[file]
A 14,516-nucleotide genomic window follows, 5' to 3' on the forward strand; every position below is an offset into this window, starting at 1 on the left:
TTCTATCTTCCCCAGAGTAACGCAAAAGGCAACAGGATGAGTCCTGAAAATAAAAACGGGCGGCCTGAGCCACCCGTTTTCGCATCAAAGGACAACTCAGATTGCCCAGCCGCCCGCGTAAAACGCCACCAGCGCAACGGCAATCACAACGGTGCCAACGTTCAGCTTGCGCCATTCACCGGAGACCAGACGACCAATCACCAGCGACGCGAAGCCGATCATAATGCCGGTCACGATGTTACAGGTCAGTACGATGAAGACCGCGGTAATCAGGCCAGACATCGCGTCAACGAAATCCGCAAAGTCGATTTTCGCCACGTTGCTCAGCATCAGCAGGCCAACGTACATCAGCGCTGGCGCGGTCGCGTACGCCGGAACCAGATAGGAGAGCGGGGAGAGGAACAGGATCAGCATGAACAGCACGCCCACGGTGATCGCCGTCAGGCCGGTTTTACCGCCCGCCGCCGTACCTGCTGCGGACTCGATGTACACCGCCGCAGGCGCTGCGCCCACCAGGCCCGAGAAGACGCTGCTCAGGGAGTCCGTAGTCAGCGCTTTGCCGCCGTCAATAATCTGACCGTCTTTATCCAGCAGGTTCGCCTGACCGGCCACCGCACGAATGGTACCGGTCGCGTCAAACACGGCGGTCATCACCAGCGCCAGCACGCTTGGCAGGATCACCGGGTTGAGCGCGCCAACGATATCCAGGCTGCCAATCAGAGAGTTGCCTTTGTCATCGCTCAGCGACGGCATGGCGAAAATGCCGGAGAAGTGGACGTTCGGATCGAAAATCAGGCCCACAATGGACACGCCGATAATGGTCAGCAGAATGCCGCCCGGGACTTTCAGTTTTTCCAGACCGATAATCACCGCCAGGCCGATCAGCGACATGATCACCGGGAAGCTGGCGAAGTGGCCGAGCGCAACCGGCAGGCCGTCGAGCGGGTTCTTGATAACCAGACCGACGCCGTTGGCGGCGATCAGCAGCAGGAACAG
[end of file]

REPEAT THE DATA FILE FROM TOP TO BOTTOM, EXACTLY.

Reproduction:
A 14,516-nucleotide genomic window follows, 5' to 3' on the forward strand; every position below is an offset into this window, starting at 1 on the left:
TTCTATCTTCCCCAGAGTAACGCAAAAGGCAACAGGATGAGTCCTGAAAATAAAAACGGGCGGCCTGAGCCACCCGTTTTCGCATCAAAGGACAACTCAGATTGCCCAGCCGCCCGCGTAAAACGCCACCAGCGCAACGGCAATCACAACGGTGCCAACGTTCAGCTTGCGCCATTCACCGGAGACCAGACGACCAATCACCAGCGACGCGAAGCCGATCATAATGCCGGTCACGATGTTACAGGTCAGTACGATGAAGACCGCGGTAATCAGGCCAGACATCGCGTCAACGAAATCCGCAAAGTCGATTTTCGCCACGTTGCTCAGCATCAGCAGGCCAACGTACATCAGCGCTGGCGCGGTCGCGTACGCCGGAACCAGATAGGAGAGCGGGGAGAGGAACAGGATCAGCATGAACAGCACGCCCACGGTGATCGCCGTCAGGCCGGTTTTACCGCCCGCCGCCGTACCTGCTGCGGACTCGATGTACACCGCCGCAGGCGCTGCGCCCACCAGGCCCGAGAAGACGCTGCTCAGGGAGTCCGTAGTCAGCGCTTTGCCGCCGTCAATAATCTGACCGTCTTTATCCAGCAGGTTCGCCTGACCGGCCACCGCACGAATGGTACCGGTCGCGTCAAACACGGCGGTCATCACCAGCGCCAGCACGCTTGGCAGGATCACCGGGTTGAGCGCGCCAACGATATCCAGGCTGCCAATCAGAGAGTTGCCTTTGTCATCGCTCAGCGACGGCATGGCGAAAATGCCGGAGAAGTGGACGTTCGGATCGAAAATCAGGCCCACAATGGACACGCCGATAATGGTCAGCAGAATGCCGCCCGGGACTTTCAGTTTTTCCAGACCGATAATCACCGCCAGGCCGATCAGCGACATGATCACCGGGAAGCTGGCGAAGTGGCCGAGCGCAACCGGCAGGCCGTCGAGCGGGTTCTTGATAACCAGACCGACGCCGTTGGCGGCGATCAGCAGCAGGAACAG